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4.7 out of 5 stars
4.7 out of 5 stars
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on 2 June 2006
I have read loads of books on WW2. It was such a huge event.Yes, of course, being a world war thats obvious. But my point is that there are so many many aspects and stories that I doubt we will ever learn everything that happend in the vastness of WW2.

This book has left me in sheer awe and wonder. Awe in as much as what Herr Kapitan Werner endured throughout the years of the war firstly as an officer aboard a U Boat following training at the Naval College then eventually as Commander.

In the first years of war we hear of the battle in the Atlantic where convoys were very easy pickings for the 'wolfpacks'. We learn that the 'tide soon turns' and following the joining of the USA and advances in allies technology, the hunter becomes the hunted. U Boats become easy pickings for allied destroyers.

There is no doubt that Herr Werner was an extremely skilled commander but it will leave you in wonder at how he survived against all odds throughout the war. His survival includes overcoming the madness and senseless orders of U Boat Command and the sheer arrogance and mindlessness of senior officers (those in the main having seen little if any action other than indulging in their own oppulence).

We also hear of the heartbreak and loss as families of Herr Werner and his crew are wiped off the face off the earth by allied bombers.

Irrespective of which side they were on, there were millions of extremely brave and courageouse men and women during WW2 and this book provides an amazing story of just some of those. When the book brings us to the wars end you will no doubt breath a sigh of relief for the safety of the Commander and his loyal crew. Rest not....following capture and becoming a prisoner of war the story continues to have the reader glued to each page.

Believe me....fiction could not better this incredible story.
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This author commanded a series of German U-Boats throughout WW2 and this is his own personal story. The photographs are also from his own personal collection and are, therefore, unlikely to have been published elsewhere. The Maps, however, could so easily be improved.

In Part One of this book, Herbert Werner takes the reader through the glorious years of success after success for both Germany and her U-Boat offensive. In Part Two, however, we reach that turning point in the war which he aptly describes as "Above us Hell." Finally, Part 3 is equally effectively described as "Disaster to Defeat."

An interesting and well written account of the U-Boat war of WW2 - not only because the author actually took part, but also because he was fortunate enough to survive that war and relive his experiences so that we might read and learn.

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on 20 September 2002
In the early years of World War 2, the U Boats were hunter killers, domineering the sea, and sending thousands of tons of allied shipping to the bottom of the ocean. They were so successful, they almost achieved their aim of starving Britain into surrender.
As the war progressed, the U Boats no longer enjoyed command of the sea. Use of sound detection gear(sonar), the employment of long range anti submarine seaplanes and heavily protected convoys made life for the crews very perilous.
Herbert Werner was one of the very few U Boat men to survive, ending the war as a Captain. He tells of his life onboard a number of boats, the cramped conditions, the extreme cold and unbearable heat, the camaraderie and fear. The patrols Werner and his crew were involved in are covered in detail. The sinking of allied shipping, depth charge attacks, surface attacks from fighters, he makes you feel as though you were onboard.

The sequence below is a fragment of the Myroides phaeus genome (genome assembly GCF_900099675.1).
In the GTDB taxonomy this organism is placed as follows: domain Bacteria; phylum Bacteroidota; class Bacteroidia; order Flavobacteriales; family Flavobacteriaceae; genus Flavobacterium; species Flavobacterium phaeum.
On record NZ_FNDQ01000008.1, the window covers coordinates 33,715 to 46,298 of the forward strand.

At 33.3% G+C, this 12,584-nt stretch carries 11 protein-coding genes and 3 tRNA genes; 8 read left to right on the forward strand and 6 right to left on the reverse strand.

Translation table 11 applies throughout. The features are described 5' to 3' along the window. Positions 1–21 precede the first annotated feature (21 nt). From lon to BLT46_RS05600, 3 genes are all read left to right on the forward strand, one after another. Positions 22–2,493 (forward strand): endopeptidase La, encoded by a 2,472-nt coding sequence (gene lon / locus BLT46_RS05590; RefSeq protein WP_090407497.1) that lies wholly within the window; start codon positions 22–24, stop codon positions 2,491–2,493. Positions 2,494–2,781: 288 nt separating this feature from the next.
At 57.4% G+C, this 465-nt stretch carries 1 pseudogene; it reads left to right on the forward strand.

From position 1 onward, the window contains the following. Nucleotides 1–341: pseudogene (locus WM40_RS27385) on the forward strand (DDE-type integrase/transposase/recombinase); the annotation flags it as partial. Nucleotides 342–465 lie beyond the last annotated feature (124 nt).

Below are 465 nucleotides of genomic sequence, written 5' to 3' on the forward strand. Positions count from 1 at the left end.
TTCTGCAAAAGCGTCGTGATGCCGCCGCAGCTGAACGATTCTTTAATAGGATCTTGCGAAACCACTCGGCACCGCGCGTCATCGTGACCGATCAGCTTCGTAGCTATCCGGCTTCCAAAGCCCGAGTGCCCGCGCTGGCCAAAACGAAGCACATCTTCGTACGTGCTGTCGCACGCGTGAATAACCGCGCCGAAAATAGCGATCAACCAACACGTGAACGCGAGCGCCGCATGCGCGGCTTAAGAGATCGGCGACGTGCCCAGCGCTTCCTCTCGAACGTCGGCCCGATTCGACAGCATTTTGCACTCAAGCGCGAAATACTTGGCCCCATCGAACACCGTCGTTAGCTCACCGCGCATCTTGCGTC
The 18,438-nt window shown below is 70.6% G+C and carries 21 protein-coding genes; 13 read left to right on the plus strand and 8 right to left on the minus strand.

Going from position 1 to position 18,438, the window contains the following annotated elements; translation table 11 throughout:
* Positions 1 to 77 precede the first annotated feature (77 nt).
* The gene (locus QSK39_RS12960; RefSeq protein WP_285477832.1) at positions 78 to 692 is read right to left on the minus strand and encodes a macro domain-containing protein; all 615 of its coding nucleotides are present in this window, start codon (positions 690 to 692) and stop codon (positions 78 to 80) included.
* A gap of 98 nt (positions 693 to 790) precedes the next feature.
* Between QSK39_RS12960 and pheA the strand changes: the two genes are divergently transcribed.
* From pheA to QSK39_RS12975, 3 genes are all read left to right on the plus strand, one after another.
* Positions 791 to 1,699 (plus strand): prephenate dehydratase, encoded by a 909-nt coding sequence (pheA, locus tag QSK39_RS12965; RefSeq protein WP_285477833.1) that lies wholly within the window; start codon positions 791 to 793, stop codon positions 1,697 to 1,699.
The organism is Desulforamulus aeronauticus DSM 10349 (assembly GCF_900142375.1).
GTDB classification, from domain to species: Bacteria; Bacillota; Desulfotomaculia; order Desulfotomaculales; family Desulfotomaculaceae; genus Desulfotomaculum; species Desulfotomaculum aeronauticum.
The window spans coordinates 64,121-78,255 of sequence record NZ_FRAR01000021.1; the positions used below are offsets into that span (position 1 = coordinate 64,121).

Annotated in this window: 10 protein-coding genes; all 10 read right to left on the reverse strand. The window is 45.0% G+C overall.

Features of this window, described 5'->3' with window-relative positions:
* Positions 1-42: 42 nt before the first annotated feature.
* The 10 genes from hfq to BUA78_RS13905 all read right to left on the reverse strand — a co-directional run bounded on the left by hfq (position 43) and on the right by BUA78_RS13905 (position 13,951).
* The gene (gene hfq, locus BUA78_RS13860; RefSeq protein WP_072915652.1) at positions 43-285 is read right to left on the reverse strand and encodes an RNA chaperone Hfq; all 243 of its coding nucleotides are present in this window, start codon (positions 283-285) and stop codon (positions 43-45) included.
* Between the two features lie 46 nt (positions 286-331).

Werner tells of the loss of his friends, and the uphill battle they were fighting, not only against the enemy, but also the Naval command. As the war enters its final stages, he struggles to get replacement parts for his boat, and realises that his superiors are under pressure to ensure that as many boats are at sea, even if they are not completely seaworthy. In the end it is clear that no more can be done, there are not enough U Boats left to carry on the fight.
As there were so few survivors, it is a rare treat to be able to read a first hand account of life onboard an 'Iron Coffin'. The U Boat service was recognised as being very dangerous, and life expectancy was much lower than in any other arm of the German military. Even though they were the enemy, you cannot help but admire their determination and courage. A highly recommended and engrossing read.
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on 2 July 1999
This is the very best book I have read actually describing the conditions inside a German u-boat during World War II Atlantic Ocean war patrols. It is well written with both action and information in mind. The action standpoint is superb and makes the reader wonder how Capt Werner and his crew ever survived the punishment they took in their little fragile "egg" as aircraft and ships constantly dropped bombs and depth charges on them. From the information standpoint, Werner gives us a very comprehensive and interesting description of what it is like inside the early u-boats. It is hard to imagine how the crew lived like they did in their constantly rocking boat: without bathing for months, eating moldy food, suffering from constant humidity, freezing or roasting as the season might be (no airconditioning or heaters), and not having proper sanitary conditions (using a bucket in rough seas, etc.) Very good detail on u-boat life both aboard ship and in port. From another information standpoint, Werner gives us a good description of what average Germans were thinking as the war progressed, what sort of damage ordinary citizens were taking as the war proceeded in depth over Germany both from the heavy air bombardment plus the advancement of Allied armies from the south, east, and north. Werner is also a "ladies man" so we do hear a lot about the girlfriends in every port, so to speak, plus German submariners' night life in different occupied locations. (They seemed to like France a lot.) It is good that Werner provides you this gamut of information: living inside the boat, dealing with the difficult navy bureaucracy, joys of in-port liberty, his nice but unfortunte family, the Nazi party bother, and so on since it furnishes the reader with a rounded out picture of life during these unusual times. Werner is lucky to have come back alive, and we are fortunate he wrote this book. His family and many of his friends were not so fortunate as the reader will see.